Get Ready, Get Set...

African American woman flexing arm muscle

You’re psyched about the power of change. You feel better already about your choice to pursue a tobacco-free life or reduce stress or move more. Whatever it takes, you tell yourself, you’re onboard.

And there’s no need to let time roll by until a new year. Beginning on a birthday or simply on a Monday after a bad weekend could be your best place to start.

In addition, research shows that it’s easier to form new habits when your environment or situation changes. So if you’re facing a life change, take advantage of a new natural rhythm. Relocating or starting a job could provide the “fresh start” motivation you need.

Motivation is the first key element in changing your behavior. But it’s not that easy — your focus can wane. Two-thirds of the people who were followed in a recent study had abandoned their New Year resolutions within a couple of months.

Foundations for Success

First, be proactive. Do you want to give yourself a deadline or what’s called “a commitment device” for adopting a healthy behavior? You could make a deposit to an account that you can draw only when you go without alcohol or cigarettes for a set period. Or instead of money, you could restrict access to a favorite television show until you visit the gym.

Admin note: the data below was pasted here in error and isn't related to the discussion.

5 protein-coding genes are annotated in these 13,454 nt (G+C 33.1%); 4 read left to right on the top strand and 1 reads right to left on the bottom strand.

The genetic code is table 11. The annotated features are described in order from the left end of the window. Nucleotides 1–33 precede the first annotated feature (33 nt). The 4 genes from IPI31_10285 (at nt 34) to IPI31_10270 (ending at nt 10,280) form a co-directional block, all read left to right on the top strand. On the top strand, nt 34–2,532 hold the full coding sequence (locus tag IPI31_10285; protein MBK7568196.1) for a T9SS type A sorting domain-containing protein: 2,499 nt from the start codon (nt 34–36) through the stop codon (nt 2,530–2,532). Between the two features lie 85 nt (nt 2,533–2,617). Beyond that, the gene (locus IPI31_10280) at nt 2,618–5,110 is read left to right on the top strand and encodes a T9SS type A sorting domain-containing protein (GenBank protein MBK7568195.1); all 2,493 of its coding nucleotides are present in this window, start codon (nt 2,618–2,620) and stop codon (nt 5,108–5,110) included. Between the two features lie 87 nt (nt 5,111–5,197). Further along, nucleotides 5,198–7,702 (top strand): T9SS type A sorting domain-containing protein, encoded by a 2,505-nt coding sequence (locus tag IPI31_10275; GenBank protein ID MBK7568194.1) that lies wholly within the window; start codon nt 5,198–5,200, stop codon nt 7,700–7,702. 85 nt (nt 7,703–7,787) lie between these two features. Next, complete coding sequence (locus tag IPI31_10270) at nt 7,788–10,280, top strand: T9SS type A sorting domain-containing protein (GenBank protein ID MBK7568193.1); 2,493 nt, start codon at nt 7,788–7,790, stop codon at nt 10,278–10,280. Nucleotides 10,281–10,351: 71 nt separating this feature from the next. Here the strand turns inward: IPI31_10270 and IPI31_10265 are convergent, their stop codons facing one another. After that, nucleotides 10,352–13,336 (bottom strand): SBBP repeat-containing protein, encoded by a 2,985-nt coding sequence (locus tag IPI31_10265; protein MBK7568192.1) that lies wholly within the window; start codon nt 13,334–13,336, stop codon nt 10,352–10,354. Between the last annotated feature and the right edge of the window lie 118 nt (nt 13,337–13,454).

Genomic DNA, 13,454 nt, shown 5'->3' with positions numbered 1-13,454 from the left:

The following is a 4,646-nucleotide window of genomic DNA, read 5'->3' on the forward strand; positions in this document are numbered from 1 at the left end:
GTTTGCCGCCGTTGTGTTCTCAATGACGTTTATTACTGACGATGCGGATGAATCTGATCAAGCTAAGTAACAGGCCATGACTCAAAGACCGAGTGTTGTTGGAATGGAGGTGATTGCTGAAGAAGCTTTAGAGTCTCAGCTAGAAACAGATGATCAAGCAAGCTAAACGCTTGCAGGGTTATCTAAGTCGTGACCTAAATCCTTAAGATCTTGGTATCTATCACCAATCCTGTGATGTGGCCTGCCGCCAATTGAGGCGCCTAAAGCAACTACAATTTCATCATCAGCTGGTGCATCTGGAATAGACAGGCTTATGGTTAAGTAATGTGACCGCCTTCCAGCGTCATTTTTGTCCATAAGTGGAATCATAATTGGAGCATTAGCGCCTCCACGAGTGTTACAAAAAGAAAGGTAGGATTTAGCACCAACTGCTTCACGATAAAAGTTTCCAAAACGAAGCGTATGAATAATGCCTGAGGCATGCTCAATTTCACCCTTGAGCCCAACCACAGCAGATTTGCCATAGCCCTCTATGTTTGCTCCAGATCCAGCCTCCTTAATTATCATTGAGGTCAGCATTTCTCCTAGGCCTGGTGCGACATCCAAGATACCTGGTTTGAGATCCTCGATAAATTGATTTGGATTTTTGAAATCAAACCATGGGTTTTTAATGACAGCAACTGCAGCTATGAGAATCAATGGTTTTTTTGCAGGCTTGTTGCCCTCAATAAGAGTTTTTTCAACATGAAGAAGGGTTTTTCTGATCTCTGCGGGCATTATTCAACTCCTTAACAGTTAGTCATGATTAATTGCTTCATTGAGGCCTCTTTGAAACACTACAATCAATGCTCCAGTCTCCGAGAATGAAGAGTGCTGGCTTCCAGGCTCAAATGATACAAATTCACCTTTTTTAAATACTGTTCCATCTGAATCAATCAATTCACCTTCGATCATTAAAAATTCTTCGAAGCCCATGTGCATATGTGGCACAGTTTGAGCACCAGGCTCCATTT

Talking to people who’ve taken the same journey might help. Or you can hunt for information about how to support your health goal. For instance , if you want to lower your heart disease risk, adequate sleep can be essential. Conversely, if you’re trying to improve your sleep, a Mediterranean diet may help. Getting enough sleep is essential to almost any healthy lifestyle goal.

Molehills, Not Mountains

Major change requires major commitment, and being unrealistic may set you up for failure. Are you trying to start an exercise program when you have a lot of competing demands in your life?

Maybe it’s hard to “get with the program” because a “program” is complicated.

A better strategy, according to behavioral scientist and author BJ Fogg of Stanford University, is to adopt small, simple habits . These are steps that are so unimposing you have no real reason to skip them. Fogg’s behavior model holds that a behavior is rooted in motivation, the ability to achieve it with ease, and a prompt — an existing activity in your routine that will cue you to perform the new habit.

So rather than an exercise program, think of one easy-to-achieve activity that you can plug into your day. Maybe it’s a stretch on the edge of your bed before you get up, or a couple of leg curls as you prepare your morning beverage.

Other bite-size behavioral changes might involve nibbling on a carrot every time you open the fridge, forgoing an after-dinner cigarette for a piece of dark chocolate or taking a few deep breaths before you launch into your workday. Wise choices are simple ones on which you can build.